Not swing thoughts, swing feelings

I digress! Back to golf. If we accept the Eastern way has some valuable insights to offer, then we can understand that swing thoughts instead need to become swing feelings, connected to the body as a unit, focusing on the key postural points posture of address, while at the same time staying focused on the breath, thus denying self-limiting and self-hindering thoughts to sabotage and undermine us.

Set-up is king. Jack Nicklaus, the greatest golfer of all time, said that if you set up to the ball well you can almost virtually guarantee a good swing, yet if you set up poorly, no matter how well you swing, you won't make good contact with the ball and you won't get the results you desire.

So focusing on key postural points of rooting, relaxation and awareness of your breathing should become integral to the way you address the ball and will reap far greater dividends than trying to consciously control the turning of your shoulders or the hinging action of your wrists.

Swing feelings for balance and power

1. Empty your chest: emptying or hollowing the chest is the first key to developing rooting as it relaxes the upper body, freeing the neck and upper portions of the spine, releasing the shoulders and emptying the lungs. You'll find that exhaling deeply is a natural part of this process which releases pent up energy/ tension in the torso, arms and neck.

2. Drop your mind to navel: lowering your centre of awareness, by concentrating your mind at the navel, is a key focus in meditation and extremely useful for your golf. Eastern philosophy states that your mental intent has the effect of leading or harnessing your energy (you may recognise this in a negative way when you miss a shot during a game and as your mind focuses on your perceived failure, it brings to mind many other misses and before you know it you've talked yourself into making a bogey on the next hole). Harnessed correctly, your mind can focus your energy in a way that encourages relaxed concentration. As you gently focus on your navel, you will find that your breathing becomes less shallow, you will start to breathe more slowly and deeply and this in turn sends increased oxygen along with your ‘feel-good' chemical signals (endorphins) to your brain.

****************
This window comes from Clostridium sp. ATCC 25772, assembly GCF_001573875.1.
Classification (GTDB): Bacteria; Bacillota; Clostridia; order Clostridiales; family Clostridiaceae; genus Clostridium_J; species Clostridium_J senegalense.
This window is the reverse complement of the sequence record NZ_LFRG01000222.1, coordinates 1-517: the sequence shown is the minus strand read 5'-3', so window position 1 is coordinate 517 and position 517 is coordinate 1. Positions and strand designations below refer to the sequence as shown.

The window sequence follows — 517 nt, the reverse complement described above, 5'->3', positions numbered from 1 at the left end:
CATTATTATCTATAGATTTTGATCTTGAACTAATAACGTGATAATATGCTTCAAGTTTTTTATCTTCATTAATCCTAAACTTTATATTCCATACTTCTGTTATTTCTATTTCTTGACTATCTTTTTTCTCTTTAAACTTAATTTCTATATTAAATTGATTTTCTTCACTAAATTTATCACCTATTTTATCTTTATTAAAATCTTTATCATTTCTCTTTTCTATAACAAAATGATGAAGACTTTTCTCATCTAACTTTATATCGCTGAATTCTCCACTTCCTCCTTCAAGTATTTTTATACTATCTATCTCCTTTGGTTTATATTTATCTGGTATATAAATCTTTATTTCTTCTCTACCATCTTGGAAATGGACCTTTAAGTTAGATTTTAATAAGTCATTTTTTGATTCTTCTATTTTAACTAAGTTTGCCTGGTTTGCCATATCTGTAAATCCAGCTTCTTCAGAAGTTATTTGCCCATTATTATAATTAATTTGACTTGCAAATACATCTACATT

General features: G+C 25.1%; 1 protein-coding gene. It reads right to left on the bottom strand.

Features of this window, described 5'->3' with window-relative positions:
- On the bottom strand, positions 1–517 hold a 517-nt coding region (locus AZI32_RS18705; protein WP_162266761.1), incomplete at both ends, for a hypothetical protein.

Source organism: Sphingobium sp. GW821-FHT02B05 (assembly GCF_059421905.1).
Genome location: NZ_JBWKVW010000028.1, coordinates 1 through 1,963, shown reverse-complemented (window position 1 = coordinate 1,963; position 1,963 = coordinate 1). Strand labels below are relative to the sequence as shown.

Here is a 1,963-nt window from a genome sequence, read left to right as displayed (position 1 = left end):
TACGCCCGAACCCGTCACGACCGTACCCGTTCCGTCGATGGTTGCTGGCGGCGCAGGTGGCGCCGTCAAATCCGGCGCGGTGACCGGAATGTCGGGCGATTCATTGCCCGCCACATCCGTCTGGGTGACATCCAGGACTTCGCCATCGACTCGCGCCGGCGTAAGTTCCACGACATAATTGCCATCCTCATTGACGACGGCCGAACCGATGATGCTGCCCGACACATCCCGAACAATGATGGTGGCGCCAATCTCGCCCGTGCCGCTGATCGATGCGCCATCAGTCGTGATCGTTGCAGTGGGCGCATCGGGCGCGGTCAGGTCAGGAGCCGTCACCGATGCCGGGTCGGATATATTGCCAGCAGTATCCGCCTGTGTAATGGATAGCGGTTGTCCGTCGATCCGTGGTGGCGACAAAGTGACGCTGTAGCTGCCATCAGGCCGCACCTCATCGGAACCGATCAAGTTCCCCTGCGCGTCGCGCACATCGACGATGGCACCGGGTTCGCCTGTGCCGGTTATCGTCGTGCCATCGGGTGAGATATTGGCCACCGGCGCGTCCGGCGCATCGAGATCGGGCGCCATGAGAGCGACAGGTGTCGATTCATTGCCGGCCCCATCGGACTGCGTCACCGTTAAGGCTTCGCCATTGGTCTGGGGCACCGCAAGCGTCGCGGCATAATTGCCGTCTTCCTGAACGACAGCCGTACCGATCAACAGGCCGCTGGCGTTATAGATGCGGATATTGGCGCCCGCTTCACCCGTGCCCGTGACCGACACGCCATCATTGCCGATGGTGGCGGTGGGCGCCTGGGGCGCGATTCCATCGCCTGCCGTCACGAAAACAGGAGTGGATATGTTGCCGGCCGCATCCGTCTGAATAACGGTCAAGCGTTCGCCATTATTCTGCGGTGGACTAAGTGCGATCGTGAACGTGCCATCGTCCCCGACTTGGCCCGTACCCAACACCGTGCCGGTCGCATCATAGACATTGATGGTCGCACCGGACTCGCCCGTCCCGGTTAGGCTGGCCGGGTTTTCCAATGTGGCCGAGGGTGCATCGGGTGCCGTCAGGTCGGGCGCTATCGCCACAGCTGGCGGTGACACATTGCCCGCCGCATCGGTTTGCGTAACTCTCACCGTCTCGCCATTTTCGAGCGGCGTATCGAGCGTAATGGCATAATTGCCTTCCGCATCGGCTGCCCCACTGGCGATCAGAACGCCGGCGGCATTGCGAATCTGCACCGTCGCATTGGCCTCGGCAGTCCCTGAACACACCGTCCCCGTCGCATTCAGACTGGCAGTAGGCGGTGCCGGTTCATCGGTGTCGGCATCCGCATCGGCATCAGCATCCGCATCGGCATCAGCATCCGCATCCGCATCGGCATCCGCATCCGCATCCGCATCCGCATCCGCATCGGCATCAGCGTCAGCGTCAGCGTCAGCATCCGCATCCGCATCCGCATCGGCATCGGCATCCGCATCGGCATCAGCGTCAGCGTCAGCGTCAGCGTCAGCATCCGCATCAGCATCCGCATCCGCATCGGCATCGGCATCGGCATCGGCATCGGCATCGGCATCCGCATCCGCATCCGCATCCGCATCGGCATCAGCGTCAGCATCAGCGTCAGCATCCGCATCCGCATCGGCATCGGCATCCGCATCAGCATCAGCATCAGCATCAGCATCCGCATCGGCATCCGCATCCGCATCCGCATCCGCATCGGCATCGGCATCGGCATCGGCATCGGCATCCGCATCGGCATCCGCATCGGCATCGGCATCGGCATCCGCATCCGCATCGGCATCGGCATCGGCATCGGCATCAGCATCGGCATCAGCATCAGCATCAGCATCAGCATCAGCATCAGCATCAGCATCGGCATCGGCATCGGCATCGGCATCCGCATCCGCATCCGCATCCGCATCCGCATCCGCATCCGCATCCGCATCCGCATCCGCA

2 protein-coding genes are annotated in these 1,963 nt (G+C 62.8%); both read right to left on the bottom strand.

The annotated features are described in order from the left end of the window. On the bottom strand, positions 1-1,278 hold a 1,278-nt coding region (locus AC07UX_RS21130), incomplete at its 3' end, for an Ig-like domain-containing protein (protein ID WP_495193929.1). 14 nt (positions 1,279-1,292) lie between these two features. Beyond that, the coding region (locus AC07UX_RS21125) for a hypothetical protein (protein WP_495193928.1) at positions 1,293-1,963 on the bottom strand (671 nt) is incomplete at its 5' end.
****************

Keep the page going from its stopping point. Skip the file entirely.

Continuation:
3. Sink into the feet: your final point of focus is your feet, which you may now be more aware of, and actually be able to feel the soles of your feet in contact with the earth. Again, your energy will follow your thinking, so if you focus on your feet you will feel more stable and rooted. Oftentimes, when coaching a client, I ask them to address the ball and then give them a little nudge in the sternum, only to watch them fall backwards into the driving bay! With just a few moments practising the drill – i.e. emptying the chest, mind at the navel, feet firmly on the ground – it becomes impossible for me to budge the client from their stance, which just shows how much more balanced and rooted they are.

Summary of the lesson

At first it may take you a while to become familiar with these focuses and your body, mind and breathing will take time to respond. With a little practise it will become automatic and second nature, so that when you set-up to the ball you can immediately go through the routine and achieve a state of relaxed concentration, knowing that you will be able to stay rooted yet fluid throughout your swing.

To learn more about Chi-Power Golf, visit www.chipowergolf.com where you can find out about personal tuition, talks and workshops, and also sign up for a free newsletter, "The Mindful Golfer".

To contact Jayne Storey, ring 07986 447250

Reproduced with kind permission of Golf International Magazine